The governor of South Kordofan in Sudan is downplaying his state’s humanitarian needs.
South Kordofan has been the topic of concern in the international community. A senior official at the U.S. Agency for International Development said 200,000 to 250,000 people are close to “running short of food” in the state.
The African Union, the Arab League and the United Nations are already working on an aid plan for the war-torn state. But Ahmed Haroun, the state’s governor, said there’s “no need for that.”
Haroun, wanted by the International Criminal Court for war crimes and crimes against humanity for his alleged participation in the massacre in Darfur, said the government provided enough resources for humanitarian needs. He suggested the international community should deal with the “war” instead.
“Let us deal with the real reason. Let us stop the war so we can be in a better situation to deal with the side effects,” Haroun said, as quoted by Agence France-Presse.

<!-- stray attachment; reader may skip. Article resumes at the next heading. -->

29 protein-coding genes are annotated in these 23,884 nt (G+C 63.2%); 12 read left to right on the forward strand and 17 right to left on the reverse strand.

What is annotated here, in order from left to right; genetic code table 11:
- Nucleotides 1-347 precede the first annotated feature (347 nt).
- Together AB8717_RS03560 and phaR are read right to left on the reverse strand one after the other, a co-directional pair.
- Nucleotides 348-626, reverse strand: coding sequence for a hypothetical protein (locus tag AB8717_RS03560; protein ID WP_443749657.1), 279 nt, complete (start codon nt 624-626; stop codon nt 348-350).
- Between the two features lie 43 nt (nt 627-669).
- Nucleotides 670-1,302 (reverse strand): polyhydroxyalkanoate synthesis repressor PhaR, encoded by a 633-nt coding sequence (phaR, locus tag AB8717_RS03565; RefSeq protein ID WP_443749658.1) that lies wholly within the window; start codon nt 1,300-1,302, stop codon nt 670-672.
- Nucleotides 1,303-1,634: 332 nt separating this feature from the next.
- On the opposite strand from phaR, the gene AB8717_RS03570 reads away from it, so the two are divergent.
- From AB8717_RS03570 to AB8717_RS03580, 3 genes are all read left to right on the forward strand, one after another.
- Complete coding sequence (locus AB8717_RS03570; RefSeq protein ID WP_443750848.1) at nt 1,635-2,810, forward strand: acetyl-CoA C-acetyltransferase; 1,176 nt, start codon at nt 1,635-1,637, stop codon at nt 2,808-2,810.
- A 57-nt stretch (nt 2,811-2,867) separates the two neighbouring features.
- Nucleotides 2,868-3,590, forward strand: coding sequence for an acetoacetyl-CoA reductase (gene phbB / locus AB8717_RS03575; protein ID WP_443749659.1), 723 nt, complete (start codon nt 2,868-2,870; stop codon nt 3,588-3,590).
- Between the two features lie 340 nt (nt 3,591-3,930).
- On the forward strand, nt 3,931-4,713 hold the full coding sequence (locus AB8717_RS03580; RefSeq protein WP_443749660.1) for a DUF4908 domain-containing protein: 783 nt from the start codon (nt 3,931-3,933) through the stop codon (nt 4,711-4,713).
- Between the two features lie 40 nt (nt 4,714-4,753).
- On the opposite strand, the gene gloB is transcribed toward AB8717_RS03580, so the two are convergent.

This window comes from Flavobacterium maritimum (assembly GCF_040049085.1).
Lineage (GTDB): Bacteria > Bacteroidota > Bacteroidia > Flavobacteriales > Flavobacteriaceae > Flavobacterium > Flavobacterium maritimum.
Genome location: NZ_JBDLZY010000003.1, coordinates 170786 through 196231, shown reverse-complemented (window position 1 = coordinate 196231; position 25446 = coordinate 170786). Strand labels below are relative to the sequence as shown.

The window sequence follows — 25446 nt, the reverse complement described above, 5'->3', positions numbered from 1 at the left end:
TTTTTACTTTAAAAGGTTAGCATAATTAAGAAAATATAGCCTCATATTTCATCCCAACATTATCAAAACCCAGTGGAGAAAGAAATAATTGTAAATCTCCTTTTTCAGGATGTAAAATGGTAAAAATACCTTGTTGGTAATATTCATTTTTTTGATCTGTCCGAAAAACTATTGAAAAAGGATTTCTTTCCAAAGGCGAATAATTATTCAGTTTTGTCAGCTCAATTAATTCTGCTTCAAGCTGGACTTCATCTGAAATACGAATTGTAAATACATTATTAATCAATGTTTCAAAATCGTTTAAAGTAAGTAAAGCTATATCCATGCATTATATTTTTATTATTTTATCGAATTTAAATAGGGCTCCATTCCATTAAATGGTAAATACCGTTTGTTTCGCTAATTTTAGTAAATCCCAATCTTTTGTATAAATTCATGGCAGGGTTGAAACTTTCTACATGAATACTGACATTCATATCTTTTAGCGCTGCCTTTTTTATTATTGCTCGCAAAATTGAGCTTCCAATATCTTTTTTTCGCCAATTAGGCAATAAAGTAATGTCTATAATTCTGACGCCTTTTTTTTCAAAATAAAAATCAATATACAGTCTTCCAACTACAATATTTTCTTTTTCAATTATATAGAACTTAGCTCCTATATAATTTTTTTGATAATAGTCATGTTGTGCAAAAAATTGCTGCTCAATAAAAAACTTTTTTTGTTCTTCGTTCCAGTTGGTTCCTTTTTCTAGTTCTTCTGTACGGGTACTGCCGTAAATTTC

His statements go against the international development community’s assessment of South Kordofan. Several organizations and journalists have highlighted the humanitarian crisis there as well as in the Blue Nile state, noting the growing rates of malnutrition and food shortage.
The United Nations has been — for months — asking Sudanese officials to allow full access to the states, including in rebel-held areas. The government has allowed several U.N. international staff members to return and assess the situation on the ground after barring them from the two states. The permission, however, does not extend to all conflict-affected areas.
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